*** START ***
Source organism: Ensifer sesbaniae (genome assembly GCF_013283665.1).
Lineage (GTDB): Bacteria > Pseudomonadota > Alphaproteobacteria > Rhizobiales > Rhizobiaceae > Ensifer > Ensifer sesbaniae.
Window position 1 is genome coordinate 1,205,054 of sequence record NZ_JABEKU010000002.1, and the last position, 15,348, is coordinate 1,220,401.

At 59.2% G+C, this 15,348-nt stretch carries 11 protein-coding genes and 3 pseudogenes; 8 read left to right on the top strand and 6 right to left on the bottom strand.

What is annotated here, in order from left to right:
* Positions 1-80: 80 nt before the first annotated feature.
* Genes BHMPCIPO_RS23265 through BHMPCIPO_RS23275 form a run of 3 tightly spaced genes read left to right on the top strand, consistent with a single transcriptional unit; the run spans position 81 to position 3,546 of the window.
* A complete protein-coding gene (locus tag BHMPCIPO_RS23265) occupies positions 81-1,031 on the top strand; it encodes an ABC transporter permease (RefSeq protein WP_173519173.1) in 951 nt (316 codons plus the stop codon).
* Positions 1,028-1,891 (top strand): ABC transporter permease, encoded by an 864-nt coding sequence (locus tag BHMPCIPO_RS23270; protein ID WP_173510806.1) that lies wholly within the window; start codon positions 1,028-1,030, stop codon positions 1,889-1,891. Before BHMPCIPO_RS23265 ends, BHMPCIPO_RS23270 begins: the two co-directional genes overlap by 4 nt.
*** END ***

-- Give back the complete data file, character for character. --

Source organism: Ensifer sesbaniae (genome assembly GCF_013283665.1).
Lineage (GTDB): Bacteria > Pseudomonadota > Alphaproteobacteria > Rhizobiales > Rhizobiaceae > Ensifer > Ensifer sesbaniae.
Window position 1 is genome coordinate 1,205,054 of sequence record NZ_JABEKU010000002.1, and the last position, 15,348, is coordinate 1,220,401.

At 59.2% G+C, this 15,348-nt stretch carries 11 protein-coding genes and 3 pseudogenes; 8 read left to right on the top strand and 6 right to left on the bottom strand.

What is annotated here, in order from left to right:
* Positions 1-80: 80 nt before the first annotated feature.
* Genes BHMPCIPO_RS23265 through BHMPCIPO_RS23275 form a run of 3 tightly spaced genes read left to right on the top strand, consistent with a single transcriptional unit; the run spans position 81 to position 3,546 of the window.
* A complete protein-coding gene (locus tag BHMPCIPO_RS23265) occupies positions 81-1,031 on the top strand; it encodes an ABC transporter permease (RefSeq protein WP_173519173.1) in 951 nt (316 codons plus the stop codon).
* Positions 1,028-1,891 (top strand): ABC transporter permease, encoded by an 864-nt coding sequence (locus tag BHMPCIPO_RS23270; protein ID WP_173510806.1) that lies wholly within the window; start codon positions 1,028-1,030, stop codon positions 1,889-1,891. Before BHMPCIPO_RS23265 ends, BHMPCIPO_RS23270 begins: the two co-directional genes overlap by 4 nt.